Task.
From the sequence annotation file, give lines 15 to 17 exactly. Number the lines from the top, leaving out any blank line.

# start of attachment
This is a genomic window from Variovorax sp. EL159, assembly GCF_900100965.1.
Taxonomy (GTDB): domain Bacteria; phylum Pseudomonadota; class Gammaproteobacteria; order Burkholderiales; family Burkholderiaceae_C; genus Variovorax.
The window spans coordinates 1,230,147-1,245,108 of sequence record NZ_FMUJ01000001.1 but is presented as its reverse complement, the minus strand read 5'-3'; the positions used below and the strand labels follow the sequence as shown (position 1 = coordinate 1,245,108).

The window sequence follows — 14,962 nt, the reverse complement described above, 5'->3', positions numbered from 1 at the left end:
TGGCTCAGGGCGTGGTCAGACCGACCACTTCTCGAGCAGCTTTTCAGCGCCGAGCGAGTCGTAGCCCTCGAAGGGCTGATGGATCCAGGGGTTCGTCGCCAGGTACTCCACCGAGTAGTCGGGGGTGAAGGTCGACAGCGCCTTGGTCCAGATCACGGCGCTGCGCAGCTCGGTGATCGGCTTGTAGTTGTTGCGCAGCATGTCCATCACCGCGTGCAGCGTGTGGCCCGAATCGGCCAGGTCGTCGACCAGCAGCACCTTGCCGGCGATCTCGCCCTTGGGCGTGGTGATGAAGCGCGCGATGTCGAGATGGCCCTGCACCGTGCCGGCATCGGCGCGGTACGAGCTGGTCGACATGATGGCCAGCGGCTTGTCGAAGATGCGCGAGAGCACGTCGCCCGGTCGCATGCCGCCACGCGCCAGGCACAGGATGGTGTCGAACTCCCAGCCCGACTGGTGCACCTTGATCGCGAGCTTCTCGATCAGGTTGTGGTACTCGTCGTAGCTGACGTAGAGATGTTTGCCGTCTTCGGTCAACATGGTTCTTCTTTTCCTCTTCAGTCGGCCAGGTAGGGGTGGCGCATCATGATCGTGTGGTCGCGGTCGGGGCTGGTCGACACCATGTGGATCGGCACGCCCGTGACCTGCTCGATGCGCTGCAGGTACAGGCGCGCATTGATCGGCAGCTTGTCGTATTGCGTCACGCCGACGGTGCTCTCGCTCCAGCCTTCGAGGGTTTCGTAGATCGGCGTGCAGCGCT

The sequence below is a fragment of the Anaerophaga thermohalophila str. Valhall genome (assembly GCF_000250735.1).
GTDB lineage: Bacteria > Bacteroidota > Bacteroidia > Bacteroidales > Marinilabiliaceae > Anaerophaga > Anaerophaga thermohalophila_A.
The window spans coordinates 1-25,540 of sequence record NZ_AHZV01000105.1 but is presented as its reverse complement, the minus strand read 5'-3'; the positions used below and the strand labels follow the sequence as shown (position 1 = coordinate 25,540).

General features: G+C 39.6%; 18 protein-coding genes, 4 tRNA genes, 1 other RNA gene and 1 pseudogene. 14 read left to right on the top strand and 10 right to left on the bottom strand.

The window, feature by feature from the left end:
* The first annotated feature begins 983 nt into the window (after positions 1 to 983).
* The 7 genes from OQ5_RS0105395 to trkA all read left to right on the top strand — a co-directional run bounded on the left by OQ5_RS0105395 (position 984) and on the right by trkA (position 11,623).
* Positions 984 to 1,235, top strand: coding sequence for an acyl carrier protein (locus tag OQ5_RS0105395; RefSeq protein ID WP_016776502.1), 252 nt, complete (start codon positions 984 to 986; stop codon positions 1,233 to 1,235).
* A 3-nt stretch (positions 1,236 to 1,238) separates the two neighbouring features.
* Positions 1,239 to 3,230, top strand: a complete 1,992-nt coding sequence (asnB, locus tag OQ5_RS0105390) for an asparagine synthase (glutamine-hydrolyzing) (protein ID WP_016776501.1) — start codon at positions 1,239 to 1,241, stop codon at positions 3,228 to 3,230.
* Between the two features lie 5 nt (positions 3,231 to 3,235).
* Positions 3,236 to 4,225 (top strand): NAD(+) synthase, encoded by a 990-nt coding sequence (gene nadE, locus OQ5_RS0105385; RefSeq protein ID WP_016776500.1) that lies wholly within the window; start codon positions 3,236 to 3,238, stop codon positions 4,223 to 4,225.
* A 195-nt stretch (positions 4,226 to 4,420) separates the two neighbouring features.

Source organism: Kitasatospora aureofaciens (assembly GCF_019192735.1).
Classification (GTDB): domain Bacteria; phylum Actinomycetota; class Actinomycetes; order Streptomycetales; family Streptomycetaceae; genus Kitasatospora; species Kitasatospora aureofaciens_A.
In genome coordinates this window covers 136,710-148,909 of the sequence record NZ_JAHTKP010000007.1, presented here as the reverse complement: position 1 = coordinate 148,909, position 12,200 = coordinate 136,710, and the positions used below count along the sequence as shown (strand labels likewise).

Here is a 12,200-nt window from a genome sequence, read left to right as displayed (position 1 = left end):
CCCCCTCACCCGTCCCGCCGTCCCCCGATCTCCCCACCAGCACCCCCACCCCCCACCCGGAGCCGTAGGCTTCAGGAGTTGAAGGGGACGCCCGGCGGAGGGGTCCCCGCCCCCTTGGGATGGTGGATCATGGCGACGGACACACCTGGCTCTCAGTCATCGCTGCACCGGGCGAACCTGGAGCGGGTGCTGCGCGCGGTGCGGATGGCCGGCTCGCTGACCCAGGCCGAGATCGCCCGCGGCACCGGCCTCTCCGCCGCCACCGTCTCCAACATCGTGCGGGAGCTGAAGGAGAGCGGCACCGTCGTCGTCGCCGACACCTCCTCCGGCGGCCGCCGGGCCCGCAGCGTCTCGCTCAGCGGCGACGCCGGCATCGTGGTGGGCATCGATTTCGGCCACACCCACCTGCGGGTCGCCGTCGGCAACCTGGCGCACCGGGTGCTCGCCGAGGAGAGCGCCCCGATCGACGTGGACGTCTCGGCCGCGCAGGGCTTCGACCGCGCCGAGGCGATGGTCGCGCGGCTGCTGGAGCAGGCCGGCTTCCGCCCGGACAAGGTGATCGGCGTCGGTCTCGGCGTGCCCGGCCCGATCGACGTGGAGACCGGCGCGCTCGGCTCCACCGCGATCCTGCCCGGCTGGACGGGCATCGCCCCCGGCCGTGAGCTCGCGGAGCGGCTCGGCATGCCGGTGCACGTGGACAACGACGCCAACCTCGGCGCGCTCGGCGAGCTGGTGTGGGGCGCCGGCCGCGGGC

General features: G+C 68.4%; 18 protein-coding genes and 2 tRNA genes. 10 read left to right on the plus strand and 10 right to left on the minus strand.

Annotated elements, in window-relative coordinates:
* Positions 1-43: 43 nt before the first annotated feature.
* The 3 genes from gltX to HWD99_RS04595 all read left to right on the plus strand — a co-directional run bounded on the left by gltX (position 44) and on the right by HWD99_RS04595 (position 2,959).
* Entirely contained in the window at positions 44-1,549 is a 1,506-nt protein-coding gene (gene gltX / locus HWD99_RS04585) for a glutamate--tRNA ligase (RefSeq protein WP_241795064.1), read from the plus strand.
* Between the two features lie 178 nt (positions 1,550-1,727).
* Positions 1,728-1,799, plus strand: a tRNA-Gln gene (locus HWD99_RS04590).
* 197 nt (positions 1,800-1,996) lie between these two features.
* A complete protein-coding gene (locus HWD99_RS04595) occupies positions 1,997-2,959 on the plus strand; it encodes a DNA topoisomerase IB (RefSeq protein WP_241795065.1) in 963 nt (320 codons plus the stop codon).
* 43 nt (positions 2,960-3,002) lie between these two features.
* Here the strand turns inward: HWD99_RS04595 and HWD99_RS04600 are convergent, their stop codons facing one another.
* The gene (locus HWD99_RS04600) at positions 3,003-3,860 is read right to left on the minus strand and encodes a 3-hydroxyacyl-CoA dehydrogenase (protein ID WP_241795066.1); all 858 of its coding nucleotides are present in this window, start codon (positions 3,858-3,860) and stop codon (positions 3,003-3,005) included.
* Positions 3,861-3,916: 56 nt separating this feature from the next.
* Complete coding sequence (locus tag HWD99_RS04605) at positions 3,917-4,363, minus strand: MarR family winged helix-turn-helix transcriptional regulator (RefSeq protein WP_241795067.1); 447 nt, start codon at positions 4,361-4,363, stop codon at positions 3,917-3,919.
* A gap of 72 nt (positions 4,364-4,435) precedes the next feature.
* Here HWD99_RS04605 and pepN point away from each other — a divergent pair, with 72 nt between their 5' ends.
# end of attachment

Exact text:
* Positions 1,239 to 3,230, top strand: a complete 1,992-nt coding sequence (asnB, locus tag OQ5_RS0105390) for an asparagine synthase (glutamine-hydrolyzing) (protein ID WP_016776501.1) — start codon at positions 1,239 to 1,241, stop codon at positions 3,228 to 3,230.
* Between the two features lie 5 nt (positions 3,231 to 3,235).
* Positions 3,236 to 4,225 (top strand): NAD(+) synthase, encoded by a 990-nt coding sequence (gene nadE, locus OQ5_RS0105385; RefSeq protein ID WP_016776500.1) that lies wholly within the window; start codon positions 3,236 to 3,238, stop codon positions 4,223 to 4,225.